If you’re still out there shopping today and don’t know what to get, consider two things: one is any version of this keyboard (which I’m using now as one tributary-goal to be more tech efficient), and second is this short list of texts, mostly oldies and some of which I’ve referenced here before, to complement your generous heart:
1) Ann Morrow Lindberg’s Gift from the Sea. This is hands down one of my favorite ones to share. It’s perfect for a woman to read, and it’s even better for a man to know. I’ve written with it countless times. Buy a thousand copies. 
2) Albert Camus The Stranger. This is not for the friend who likes to read books on how to increase revenue, although maybe he or she could use a break in thought. This one will take you through a philosophy by way of man, murder, and indifference. 
3) Toni Morrison’s Sula. There’s a reason why she won the Nobel Prize. This book distinguishes between a writer and a writer. You’ll be thinking of her language for acres and acres. Buy a copy for yourself, too. And then buy Song of Soloman, and…
4) Janisse Ray’s Ecology of a Cracker Childhood. This one is perfect for neutral readers who maybe didn’t know they like a little science mixed in with their literature. If your recipient lives in The South, this could be another connection. Beautifully written, one of a kind. 
5) Waguih Ghali’s Beer in the Snooker Club. This one is random and complicated. If you have a friend who enjoys somewhat obscure world literature or who has a tinge of certain literary snobbery, this could be a treat. I read this in grad school but found myself more preoccupied with the autobiographical nature of this text and with the author himself, who committed suicide in 1968., after reading it. It’s memorable even if you read it only once. 

6) Alice Munro’s Something I’ve Been Meaning to Tell You. This a collection of 13 eloquent short stories. This can be a one-short-story-at-a-time read. Read and savor. Savor and repeat. Each story leaves a distinct scene in your mind. It’s yet another Canadian contribution to art and wonder. 
This list could easily spiral into disseminating rings, all shining in different categories.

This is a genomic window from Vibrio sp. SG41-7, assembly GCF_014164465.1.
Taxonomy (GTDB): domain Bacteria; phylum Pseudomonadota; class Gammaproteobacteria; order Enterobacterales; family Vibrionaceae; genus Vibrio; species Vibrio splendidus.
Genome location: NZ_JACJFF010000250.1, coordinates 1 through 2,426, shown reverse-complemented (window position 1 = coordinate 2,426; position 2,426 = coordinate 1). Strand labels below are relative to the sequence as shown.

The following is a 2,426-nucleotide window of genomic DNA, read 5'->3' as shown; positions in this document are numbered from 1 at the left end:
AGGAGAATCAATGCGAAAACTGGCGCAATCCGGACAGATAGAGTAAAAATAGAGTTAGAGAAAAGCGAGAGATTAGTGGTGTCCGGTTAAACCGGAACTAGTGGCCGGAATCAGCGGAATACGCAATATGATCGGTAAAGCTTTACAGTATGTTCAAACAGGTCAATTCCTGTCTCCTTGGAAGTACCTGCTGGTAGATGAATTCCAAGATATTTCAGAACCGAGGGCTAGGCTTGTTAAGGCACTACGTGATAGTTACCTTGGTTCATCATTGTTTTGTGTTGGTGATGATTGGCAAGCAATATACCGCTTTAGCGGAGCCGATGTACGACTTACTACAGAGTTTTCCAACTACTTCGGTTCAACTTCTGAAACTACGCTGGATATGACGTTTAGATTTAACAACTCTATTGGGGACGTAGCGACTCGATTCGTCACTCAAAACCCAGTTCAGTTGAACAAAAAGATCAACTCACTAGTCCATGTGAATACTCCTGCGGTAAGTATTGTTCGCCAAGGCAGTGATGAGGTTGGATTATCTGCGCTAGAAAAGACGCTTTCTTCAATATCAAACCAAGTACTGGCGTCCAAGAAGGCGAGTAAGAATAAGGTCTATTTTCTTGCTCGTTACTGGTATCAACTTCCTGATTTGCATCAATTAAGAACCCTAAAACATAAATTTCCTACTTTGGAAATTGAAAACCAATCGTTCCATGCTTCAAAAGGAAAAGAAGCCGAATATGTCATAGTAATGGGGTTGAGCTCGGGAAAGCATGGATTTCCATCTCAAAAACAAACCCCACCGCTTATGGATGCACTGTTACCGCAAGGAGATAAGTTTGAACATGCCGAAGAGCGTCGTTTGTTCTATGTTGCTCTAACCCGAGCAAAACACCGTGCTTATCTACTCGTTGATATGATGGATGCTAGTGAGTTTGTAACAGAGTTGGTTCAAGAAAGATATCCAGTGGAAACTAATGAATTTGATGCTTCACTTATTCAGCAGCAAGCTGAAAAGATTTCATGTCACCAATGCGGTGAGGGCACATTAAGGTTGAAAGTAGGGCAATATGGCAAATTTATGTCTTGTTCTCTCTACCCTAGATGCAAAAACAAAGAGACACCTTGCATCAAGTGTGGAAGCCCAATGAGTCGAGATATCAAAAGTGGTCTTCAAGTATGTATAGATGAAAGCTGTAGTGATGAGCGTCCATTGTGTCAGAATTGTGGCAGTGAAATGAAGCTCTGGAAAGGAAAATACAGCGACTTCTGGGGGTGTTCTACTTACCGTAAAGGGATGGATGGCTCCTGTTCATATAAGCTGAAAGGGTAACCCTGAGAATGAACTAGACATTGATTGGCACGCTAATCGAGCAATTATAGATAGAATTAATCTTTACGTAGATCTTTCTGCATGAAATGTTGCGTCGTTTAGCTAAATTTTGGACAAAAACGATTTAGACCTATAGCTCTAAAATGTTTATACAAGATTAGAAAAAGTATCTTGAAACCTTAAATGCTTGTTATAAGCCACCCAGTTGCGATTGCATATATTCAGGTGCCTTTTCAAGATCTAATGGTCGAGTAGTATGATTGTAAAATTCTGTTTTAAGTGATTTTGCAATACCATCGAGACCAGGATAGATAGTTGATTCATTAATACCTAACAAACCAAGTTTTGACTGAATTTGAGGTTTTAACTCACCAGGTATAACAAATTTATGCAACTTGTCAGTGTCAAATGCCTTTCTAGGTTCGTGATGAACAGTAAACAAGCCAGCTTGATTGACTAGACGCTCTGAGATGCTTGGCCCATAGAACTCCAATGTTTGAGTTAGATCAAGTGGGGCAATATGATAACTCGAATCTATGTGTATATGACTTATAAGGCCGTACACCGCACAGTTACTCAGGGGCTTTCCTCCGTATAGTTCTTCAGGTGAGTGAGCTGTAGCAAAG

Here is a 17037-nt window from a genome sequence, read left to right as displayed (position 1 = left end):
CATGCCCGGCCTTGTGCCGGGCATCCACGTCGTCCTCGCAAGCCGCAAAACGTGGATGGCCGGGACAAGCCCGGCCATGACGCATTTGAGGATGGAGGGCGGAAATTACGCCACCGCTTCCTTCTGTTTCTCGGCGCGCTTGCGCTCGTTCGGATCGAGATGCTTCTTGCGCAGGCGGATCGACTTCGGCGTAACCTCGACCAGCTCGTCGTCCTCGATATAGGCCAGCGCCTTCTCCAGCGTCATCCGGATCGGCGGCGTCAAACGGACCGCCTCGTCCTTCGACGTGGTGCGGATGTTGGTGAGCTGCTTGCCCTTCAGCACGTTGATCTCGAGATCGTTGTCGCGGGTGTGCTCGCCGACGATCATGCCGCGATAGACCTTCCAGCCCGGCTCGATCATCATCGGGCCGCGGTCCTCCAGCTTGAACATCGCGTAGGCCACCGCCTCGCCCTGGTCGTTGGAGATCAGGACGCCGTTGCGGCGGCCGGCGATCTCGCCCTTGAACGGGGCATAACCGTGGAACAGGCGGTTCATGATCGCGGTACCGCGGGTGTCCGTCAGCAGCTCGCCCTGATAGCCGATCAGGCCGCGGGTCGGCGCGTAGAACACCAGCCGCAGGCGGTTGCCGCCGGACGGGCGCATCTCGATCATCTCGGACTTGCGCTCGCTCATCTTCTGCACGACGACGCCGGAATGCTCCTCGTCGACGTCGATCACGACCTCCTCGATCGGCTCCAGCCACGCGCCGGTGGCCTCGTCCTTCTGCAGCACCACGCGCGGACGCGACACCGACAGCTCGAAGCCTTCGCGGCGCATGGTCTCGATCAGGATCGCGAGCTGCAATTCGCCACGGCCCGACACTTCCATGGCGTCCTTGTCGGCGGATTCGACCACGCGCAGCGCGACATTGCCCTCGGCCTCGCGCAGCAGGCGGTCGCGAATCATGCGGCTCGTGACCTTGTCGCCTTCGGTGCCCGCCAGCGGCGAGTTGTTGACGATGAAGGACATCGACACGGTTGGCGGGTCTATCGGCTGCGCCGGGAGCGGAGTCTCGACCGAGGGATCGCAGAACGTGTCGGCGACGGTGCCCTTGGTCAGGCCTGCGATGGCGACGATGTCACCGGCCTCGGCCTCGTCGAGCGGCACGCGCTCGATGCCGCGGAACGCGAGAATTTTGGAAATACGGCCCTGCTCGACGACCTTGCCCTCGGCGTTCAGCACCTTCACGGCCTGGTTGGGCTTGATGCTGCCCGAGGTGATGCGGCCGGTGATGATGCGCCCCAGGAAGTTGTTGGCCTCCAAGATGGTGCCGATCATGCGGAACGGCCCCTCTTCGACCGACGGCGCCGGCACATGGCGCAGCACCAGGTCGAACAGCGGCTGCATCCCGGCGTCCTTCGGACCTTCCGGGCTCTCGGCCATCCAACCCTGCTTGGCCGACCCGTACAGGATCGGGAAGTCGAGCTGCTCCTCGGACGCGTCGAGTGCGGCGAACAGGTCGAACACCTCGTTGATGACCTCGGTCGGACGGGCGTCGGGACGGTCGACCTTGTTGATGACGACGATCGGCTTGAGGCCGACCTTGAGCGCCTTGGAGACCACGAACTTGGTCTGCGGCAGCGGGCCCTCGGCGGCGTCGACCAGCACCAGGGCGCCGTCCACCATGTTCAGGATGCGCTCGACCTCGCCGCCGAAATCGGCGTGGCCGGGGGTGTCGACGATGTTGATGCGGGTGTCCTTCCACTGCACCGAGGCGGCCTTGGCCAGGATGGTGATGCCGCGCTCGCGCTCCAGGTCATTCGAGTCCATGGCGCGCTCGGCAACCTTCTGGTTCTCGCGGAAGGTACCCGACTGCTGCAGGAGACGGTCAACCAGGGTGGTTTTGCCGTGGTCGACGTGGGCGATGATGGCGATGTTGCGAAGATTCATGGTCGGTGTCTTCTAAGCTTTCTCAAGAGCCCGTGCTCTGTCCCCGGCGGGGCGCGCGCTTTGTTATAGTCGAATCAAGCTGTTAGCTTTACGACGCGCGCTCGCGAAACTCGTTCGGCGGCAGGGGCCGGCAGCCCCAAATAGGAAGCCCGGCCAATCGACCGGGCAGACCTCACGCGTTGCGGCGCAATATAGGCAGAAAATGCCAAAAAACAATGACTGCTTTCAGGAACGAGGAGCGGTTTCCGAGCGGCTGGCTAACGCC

What is your go-to gift book? What have you read recently? 
That’s all I got today, folks. I hope to come back with some experiences to share, one of which includes a cabin, another includes a changing savannah, and the last one includes new running shoes. 
Happy Holidays, friends. 

Clocks, Knots, and 2017

There is an absurdity to daylight savings time. The clock’s rigidity dictates our day every day, and it bends for no one living in the same place, except for twice a year when we casually, uniformly move it forwards or backwards. My friend Tally pointed out once how she finds it odd that something so foundational just magically changes, uneasy in trying to keep the balance: changing the clock without altering our perception of it.

Maybe I’m remembering this random twig from a tangential conversation because I think I’ve been thinking in resolution format the last two weeks. It wasn’t on my mind like a buzz feed. My natural reflections have been rounding into declarative sentences, and I realized them for what they are this dark morning with grey rain dribbling around the house.

For those of us who make New Year’s resolutions at the end of the year, I think we’re doing two things:

  • playing with our perception of time both physically and mentally
  • working out the knots of the current year.

If you’re like I am, the end of the day has your left arm crooked over your right shoulder as you rub between your neck and your shoulder blade. I’m not lying when I say my physical knot and my mental knot have been greeting each other.